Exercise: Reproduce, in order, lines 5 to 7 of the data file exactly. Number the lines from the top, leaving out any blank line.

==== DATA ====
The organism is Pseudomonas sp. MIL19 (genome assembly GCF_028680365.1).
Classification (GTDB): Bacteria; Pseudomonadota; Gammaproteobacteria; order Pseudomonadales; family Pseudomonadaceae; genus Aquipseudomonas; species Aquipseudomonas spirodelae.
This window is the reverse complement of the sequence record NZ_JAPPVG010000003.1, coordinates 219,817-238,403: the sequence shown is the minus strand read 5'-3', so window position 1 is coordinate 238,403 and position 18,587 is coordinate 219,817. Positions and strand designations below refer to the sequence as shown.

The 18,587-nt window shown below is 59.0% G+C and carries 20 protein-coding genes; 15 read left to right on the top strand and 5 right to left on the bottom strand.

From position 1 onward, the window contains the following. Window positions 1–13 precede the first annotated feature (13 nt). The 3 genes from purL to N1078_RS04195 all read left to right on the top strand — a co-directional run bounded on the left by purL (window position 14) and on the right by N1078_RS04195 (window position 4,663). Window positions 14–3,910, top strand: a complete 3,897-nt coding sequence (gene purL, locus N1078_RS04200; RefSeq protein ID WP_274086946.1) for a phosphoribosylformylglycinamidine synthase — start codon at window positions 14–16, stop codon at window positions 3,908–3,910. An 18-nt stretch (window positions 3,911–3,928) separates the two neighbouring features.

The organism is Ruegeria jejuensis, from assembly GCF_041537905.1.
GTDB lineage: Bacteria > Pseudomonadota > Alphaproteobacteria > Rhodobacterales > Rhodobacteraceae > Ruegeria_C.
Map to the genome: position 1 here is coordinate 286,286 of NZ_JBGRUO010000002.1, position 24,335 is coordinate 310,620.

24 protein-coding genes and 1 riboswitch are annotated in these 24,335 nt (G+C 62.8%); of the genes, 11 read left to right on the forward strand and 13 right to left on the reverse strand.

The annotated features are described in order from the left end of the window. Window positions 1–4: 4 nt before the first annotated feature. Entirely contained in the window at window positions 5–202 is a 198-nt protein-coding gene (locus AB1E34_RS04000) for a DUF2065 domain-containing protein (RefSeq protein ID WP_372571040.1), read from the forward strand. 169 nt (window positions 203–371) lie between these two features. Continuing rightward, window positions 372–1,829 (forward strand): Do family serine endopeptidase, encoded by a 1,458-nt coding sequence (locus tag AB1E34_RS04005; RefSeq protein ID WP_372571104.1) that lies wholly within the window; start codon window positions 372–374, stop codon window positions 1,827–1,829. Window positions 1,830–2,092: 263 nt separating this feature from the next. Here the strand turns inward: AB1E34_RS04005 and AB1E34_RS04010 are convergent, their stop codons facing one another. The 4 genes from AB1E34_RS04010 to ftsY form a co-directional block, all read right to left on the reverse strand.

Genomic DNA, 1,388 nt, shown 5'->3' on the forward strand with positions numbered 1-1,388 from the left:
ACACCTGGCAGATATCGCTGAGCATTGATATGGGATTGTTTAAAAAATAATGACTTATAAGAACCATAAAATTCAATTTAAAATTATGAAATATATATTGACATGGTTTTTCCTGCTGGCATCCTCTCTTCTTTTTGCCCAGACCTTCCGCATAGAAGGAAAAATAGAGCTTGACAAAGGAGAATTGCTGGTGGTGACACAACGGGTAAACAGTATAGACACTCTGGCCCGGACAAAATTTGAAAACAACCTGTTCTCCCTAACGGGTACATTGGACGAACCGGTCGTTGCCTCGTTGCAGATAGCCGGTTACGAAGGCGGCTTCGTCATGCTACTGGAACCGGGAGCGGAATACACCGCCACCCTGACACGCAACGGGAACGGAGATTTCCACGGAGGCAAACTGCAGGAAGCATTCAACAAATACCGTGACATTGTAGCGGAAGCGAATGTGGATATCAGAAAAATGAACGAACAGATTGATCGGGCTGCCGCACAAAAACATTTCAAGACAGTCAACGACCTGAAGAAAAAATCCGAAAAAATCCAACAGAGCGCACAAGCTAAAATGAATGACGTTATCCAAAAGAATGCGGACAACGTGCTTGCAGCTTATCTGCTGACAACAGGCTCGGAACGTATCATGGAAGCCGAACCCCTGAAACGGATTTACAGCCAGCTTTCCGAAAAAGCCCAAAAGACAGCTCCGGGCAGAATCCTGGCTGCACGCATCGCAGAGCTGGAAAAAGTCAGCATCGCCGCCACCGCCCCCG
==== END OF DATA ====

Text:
From position 1 onward, the window contains the following. Window positions 1–13 precede the first annotated feature (13 nt). The 3 genes from purL to N1078_RS04195 all read left to right on the top strand — a co-directional run bounded on the left by purL (window position 14) and on the right by N1078_RS04195 (window position 4,663). Window positions 14–3,910, top strand: a complete 3,897-nt coding sequence (gene purL, locus N1078_RS04200; RefSeq protein ID WP_274086946.1) for a phosphoribosylformylglycinamidine synthase — start codon at window positions 14–16, stop codon at window positions 3,908–3,910. An 18-nt stretch (window positions 3,911–3,928) separates the two neighbouring features.

The organism is Ruegeria jejuensis, from assembly GCF_041537905.1.
GTDB lineage: Bacteria > Pseudomonadota > Alphaproteobacteria > Rhodobacterales > Rhodobacteraceae > Ruegeria_C.